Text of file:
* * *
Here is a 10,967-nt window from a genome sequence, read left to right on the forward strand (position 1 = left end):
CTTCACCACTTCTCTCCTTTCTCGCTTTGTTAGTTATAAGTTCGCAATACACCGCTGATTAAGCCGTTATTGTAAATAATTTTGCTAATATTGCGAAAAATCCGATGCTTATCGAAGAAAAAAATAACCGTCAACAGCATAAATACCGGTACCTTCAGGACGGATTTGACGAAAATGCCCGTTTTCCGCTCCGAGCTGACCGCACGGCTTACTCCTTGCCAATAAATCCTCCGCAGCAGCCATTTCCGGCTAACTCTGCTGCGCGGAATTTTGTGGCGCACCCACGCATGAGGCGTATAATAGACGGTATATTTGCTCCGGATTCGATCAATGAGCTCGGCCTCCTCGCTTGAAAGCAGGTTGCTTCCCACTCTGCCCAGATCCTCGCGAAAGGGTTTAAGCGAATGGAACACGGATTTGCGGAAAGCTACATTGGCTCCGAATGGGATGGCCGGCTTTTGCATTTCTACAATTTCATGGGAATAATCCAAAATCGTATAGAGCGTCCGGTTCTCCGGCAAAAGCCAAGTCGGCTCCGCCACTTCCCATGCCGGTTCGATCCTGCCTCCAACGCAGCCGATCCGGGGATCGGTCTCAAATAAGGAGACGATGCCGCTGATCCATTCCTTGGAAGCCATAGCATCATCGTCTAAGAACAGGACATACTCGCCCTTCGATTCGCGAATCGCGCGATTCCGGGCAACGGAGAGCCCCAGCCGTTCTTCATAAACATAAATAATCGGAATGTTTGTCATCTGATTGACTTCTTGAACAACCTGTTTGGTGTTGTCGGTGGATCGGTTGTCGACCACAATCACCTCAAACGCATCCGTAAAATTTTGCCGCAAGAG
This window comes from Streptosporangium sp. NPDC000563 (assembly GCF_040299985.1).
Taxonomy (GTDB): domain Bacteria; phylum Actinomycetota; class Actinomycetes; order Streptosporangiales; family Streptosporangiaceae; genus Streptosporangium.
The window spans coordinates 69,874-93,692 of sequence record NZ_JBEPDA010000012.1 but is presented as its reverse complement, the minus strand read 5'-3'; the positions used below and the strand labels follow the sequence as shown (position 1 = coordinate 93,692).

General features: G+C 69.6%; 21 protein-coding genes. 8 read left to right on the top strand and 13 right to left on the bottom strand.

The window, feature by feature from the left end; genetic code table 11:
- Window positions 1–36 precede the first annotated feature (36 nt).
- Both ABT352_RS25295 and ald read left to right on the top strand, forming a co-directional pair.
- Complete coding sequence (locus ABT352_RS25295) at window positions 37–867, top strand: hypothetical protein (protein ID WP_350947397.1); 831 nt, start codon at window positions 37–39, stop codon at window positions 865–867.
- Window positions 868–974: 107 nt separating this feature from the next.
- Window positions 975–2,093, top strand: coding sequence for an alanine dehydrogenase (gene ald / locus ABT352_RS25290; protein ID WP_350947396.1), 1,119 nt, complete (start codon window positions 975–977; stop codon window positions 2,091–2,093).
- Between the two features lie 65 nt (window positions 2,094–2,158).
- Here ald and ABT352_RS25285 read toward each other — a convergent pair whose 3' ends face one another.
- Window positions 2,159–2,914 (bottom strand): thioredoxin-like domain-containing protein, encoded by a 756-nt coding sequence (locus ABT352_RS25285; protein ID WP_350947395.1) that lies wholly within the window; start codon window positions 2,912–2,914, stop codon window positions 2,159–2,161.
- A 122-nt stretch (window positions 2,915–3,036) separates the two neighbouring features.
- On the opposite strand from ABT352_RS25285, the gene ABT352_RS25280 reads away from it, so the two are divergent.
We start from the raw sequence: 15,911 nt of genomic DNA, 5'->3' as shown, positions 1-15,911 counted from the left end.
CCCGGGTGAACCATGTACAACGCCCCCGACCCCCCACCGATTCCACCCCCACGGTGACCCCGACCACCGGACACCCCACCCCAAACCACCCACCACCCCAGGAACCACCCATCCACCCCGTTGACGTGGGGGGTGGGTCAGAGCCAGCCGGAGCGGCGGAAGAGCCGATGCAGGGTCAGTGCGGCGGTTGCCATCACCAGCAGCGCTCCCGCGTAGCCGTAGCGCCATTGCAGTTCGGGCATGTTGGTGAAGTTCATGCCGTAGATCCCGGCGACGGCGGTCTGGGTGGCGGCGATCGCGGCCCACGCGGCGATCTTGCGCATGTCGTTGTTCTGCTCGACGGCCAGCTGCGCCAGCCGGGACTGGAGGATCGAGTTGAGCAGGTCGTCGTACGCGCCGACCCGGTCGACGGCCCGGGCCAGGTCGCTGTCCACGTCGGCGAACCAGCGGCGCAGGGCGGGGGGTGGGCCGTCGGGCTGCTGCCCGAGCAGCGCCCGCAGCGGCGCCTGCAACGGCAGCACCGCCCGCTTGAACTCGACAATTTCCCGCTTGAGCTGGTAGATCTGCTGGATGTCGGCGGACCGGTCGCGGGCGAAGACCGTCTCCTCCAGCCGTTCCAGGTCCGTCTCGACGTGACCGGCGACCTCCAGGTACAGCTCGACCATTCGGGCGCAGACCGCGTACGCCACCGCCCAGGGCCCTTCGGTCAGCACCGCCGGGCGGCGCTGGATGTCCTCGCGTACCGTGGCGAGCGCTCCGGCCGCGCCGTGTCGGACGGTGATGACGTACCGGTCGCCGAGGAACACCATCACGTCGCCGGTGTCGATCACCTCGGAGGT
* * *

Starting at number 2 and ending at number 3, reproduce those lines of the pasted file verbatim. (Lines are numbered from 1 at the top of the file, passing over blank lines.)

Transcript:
CTTCACCACTTCTCTCCTTTCTCGCTTTGTTAGTTATAAGTTCGCAATACACCGCTGATTAAGCCGTTATTGTAAATAATTTTGCTAATATTGCGAAAAATCCGATGCTTATCGAAGAAAAAAATAACCGTCAACAGCATAAATACCGGTACCTTCAGGACGGATTTGACGAAAATGCCCGTTTTCCGCTCCGAGCTGACCGCACGGCTTACTCCTTGCCAATAAATCCTCCGCAGCAGCCATTTCCGGCTAACTCTGCTGCGCGGAATTTTGTGGCGCACCCACGCATGAGGCGTATAATAGACGGTATATTTGCTCCGGATTCGATCAATGAGCTCGGCCTCCTCGCTTGAAAGCAGGTTGCTTCCCACTCTGCCCAGATCCTCGCGAAAGGGTTTAAGCGAATGGAACACGGATTTGCGGAAAGCTACATTGGCTCCGAATGGGATGGCCGGCTTTTGCATTTCTACAATTTCATGGGAATAATCCAAAATCGTATAGAGCGTCCGGTTCTCCGGCAAAAGCCAAGTCGGCTCCGCCACTTCCCATGCCGGTTCGATCCTGCCTCCAACGCAGCCGATCCGGGGATCGGTCTCAAATAAGGAGACGATGCCGCTGATCCATTCCTTGGAAGCCATAGCATCATCGTCTAAGAACAGGACATACTCGCCCTTCGATTCGCGAATCGCGCGATTCCGGGCAACGGAGAGCCCCAGCCGTTCTTCATAAACATAAATAATCGGAATGTTTGTCATCTGATTGACTTCTTGAACAACCTGTTTGGTGTTGTCGGTGGATCGGTTGTCGACCACAATCACCTCAAACGCATCCGTAAAATTTTGCCGCAAGAG
This window comes from Streptosporangium sp. NPDC000563 (assembly GCF_040299985.1).